Communication is one of the most vital aspects of any relationship, be it personal or professional. Without a basis for understanding one another, interpersonal relationships run the risk of crumbling quickly. It’s with this in mind, coupled with the band’s statement on the EP being about “the normality of relationship issues”, that Joan Banoit’s self-titled debut exists as an interesting response to communication thanks to its intentional incommunicability.
Hailing from Australia, the band’s name is one letter away from legendary Olympic marathoner Joan Benoit, and true to her event, the five tracks bear little sonic resemblance to a sprint. An important stylistic predecessor in this regard, made all the more explicit by the EP’s deep blue water splashed with bright waves looking like an homage to his Instrumentals mixtape, is Clams Casino. Like his productions, these songs absolutely stretch their three-and-a-half-to-four-and-a-half minute runtimes thanks to the slogging electronic production and distorted vocals that betray little in the way of tangible words; those familiar with Clams will know that despite this, the intended feeling is always conveyed.
This view was expressed by philosopher Carl B. Sachs in his essay “What Is to Be Overcome?” in History of Philosophy Quarterly, writing, “Like music, poetry is neither true nor false, but rather an ‘expression’…of one’s existential attitude toward the whole of life.” By choosing to center the release around commonalities in relationships and intentionally obscuring the vocals, Joan Banoit is making a statement about their attitude toward this aspect of life. That this vital channel of communication becomes unclear forces a reliance on the production to reveal more about the thesis of the project.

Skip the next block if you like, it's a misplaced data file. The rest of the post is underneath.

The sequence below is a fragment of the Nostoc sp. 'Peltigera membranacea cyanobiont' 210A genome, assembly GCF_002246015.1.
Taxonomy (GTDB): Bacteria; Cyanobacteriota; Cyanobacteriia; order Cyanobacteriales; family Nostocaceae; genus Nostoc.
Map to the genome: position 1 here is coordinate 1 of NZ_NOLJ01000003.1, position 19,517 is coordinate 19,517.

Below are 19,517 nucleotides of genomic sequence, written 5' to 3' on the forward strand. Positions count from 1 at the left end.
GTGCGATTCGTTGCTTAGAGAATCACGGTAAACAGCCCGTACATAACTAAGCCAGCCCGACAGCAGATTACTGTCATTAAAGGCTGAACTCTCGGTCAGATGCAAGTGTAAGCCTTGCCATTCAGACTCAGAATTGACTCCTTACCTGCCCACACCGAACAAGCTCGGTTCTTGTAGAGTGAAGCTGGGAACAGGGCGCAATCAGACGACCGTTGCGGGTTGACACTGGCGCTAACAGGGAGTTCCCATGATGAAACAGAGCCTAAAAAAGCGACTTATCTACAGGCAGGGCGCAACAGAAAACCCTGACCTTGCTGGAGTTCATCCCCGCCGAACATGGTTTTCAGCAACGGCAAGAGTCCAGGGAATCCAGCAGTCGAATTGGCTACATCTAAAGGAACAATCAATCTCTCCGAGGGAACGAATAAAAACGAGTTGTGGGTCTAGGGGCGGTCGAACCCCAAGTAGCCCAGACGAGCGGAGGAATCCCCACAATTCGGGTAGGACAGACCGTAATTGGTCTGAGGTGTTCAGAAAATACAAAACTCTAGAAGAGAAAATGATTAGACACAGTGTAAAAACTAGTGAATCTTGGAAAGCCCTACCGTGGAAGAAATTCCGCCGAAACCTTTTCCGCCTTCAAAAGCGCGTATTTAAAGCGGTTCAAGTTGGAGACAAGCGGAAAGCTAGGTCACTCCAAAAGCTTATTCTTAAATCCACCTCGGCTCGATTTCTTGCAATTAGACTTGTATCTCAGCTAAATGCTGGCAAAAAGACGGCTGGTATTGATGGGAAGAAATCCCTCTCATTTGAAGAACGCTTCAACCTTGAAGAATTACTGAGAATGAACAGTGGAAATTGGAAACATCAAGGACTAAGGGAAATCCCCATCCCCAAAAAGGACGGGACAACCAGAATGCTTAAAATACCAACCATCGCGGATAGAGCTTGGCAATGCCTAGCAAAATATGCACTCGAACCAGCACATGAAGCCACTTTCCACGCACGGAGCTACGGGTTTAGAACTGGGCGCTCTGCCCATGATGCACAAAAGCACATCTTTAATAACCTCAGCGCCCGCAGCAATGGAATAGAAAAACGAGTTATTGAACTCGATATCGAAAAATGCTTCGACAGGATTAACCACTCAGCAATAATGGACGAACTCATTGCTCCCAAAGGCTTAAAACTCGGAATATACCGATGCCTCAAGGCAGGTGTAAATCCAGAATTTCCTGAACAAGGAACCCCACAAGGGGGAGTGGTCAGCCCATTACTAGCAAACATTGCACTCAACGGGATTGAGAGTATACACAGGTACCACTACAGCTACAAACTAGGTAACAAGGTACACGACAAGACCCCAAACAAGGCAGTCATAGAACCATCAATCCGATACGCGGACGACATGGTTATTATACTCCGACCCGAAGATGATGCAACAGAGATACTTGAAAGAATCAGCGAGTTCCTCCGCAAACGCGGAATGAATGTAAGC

Unfortunately, this obfuscation of vocals is also the project’s greatest flaw. Unlike sonic predecessors jj, whose hip-hop-infused cloud music contains a distinct vocal stamp on each song, there’s little to separate one track from another on Joan Banoit. This makes the EP a listen with undoubted continuity, but one where choosing a favorite track simply becomes impossible; one can enter and leave the release where one chooses, assured a breezy listen no matter the song.
Joan Banoit is yet another enjoyable listen in the ever-expanding world of delicate electro-ambient music with a pop twinge. On each of the EP’s five tracks, little technical flourishes indicate the care with which this was made. When compared to other releases in the genre from just the past couple of months, however, like jj’s exceptionally conflicted single “I Wish” and High Bloom’s magical Haloed, this debut presents itself as a good beginning with the aforementioned releases showing just where maximizing their sound’s potential can take Joan Banoit. Communication is key, and improving on the band’s template will assuredly spark lots of conversation.